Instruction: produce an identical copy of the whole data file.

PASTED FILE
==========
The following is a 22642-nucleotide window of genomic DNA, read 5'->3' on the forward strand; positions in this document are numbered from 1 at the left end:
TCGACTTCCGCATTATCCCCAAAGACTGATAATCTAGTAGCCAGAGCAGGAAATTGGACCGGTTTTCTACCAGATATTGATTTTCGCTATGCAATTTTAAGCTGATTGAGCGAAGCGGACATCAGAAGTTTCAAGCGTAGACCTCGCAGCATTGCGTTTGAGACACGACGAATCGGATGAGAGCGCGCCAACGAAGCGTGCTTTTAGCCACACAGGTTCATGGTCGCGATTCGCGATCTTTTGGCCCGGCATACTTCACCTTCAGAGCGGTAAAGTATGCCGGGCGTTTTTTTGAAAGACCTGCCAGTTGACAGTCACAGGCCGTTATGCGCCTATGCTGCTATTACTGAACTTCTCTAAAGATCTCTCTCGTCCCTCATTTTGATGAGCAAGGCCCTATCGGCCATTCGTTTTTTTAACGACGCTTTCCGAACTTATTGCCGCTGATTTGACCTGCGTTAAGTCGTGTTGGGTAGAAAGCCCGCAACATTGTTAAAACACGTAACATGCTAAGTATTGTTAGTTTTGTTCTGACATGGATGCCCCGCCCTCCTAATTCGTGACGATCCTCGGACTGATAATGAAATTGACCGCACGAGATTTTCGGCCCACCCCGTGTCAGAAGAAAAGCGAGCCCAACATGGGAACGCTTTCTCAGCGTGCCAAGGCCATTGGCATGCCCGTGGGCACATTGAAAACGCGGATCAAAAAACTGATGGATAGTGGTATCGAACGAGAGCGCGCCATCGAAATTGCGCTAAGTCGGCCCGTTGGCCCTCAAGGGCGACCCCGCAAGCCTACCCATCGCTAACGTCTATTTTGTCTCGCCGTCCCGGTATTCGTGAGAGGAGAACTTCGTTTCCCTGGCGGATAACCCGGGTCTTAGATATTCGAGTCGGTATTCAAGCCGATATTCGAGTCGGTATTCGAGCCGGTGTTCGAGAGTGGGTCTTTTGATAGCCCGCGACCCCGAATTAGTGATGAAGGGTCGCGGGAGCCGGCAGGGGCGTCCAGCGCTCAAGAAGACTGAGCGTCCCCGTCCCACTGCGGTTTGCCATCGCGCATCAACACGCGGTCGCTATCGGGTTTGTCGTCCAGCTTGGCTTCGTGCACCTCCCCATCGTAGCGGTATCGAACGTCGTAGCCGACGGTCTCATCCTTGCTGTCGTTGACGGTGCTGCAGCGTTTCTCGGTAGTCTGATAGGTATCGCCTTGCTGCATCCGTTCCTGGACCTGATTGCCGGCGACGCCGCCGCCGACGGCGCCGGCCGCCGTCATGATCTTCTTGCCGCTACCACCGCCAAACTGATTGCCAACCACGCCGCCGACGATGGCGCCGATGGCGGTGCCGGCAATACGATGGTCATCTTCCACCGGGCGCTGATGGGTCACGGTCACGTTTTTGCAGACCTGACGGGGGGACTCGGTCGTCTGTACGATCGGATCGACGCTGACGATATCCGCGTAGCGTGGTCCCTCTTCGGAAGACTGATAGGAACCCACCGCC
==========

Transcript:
The following is a 22642-nucleotide window of genomic DNA, read 5'->3' on the forward strand; positions in this document are numbered from 1 at the left end:
TCGACTTCCGCATTATCCCCAAAGACTGATAATCTAGTAGCCAGAGCAGGAAATTGGACCGGTTTTCTACCAGATATTGATTTTCGCTATGCAATTTTAAGCTGATTGAGCGAAGCGGACATCAGAAGTTTCAAGCGTAGACCTCGCAGCATTGCGTTTGAGACACGACGAATCGGATGAGAGCGCGCCAACGAAGCGTGCTTTTAGCCACACAGGTTCATGGTCGCGATTCGCGATCTTTTGGCCCGGCATACTTCACCTTCAGAGCGGTAAAGTATGCCGGGCGTTTTTTTGAAAGACCTGCCAGTTGACAGTCACAGGCCGTTATGCGCCTATGCTGCTATTACTGAACTTCTCTAAAGATCTCTCTCGTCCCTCATTTTGATGAGCAAGGCCCTATCGGCCATTCGTTTTTTTAACGACGCTTTCCGAACTTATTGCCGCTGATTTGACCTGCGTTAAGTCGTGTTGGGTAGAAAGCCCGCAACATTGTTAAAACACGTAACATGCTAAGTATTGTTAGTTTTGTTCTGACATGGATGCCCCGCCCTCCTAATTCGTGACGATCCTCGGACTGATAATGAAATTGACCGCACGAGATTTTCGGCCCACCCCGTGTCAGAAGAAAAGCGAGCCCAACATGGGAACGCTTTCTCAGCGTGCCAAGGCCATTGGCATGCCCGTGGGCACATTGAAAACGCGGATCAAAAAACTGATGGATAGTGGTATCGAACGAGAGCGCGCCATCGAAATTGCGCTAAGTCGGCCCGTTGGCCCTCAAGGGCGACCCCGCAAGCCTACCCATCGCTAACGTCTATTTTGTCTCGCCGTCCCGGTATTCGTGAGAGGAGAACTTCGTTTCCCTGGCGGATAACCCGGGTCTTAGATATTCGAGTCGGTATTCAAGCCGATATTCGAGTCGGTATTCGAGCCGGTGTTCGAGAGTGGGTCTTTTGATAGCCCGCGACCCCGAATTAGTGATGAAGGGTCGCGGGAGCCGGCAGGGGCGTCCAGCGCTCAAGAAGACTGAGCGTCCCCGTCCCACTGCGGTTTGCCATCGCGCATCAACACGCGGTCGCTATCGGGTTTGTCGTCCAGCTTGGCTTCGTGCACCTCCCCATCGTAGCGGTATCGAACGTCGTAGCCGACGGTCTCATCCTTGCTGTCGTTGACGGTGCTGCAGCGTTTCTCGGTAGTCTGATAGGTATCGCCTTGCTGCATCCGTTCCTGGACCTGATTGCCGGCGACGCCGCCGCCGACGGCGCCGGCCGCCGTCATGATCTTCTTGCCGCTACCACCGCCAAACTGATTGCCAACCACGCCGCCGACGATGGCGCCGATGGCGGTGCCGGCAATACGATGGTCATCTTCCACCGGGCGCTGATGGGTCACGGTCACGTTTTTGCAGACCTGACGGGGGGACTCGGTCGTCTGTACGATCGGATCGACGCTGACGATATCCGCGTAGCGTGGTCCCTCTTCGGAAGACTGATAGGAACCCACCGCC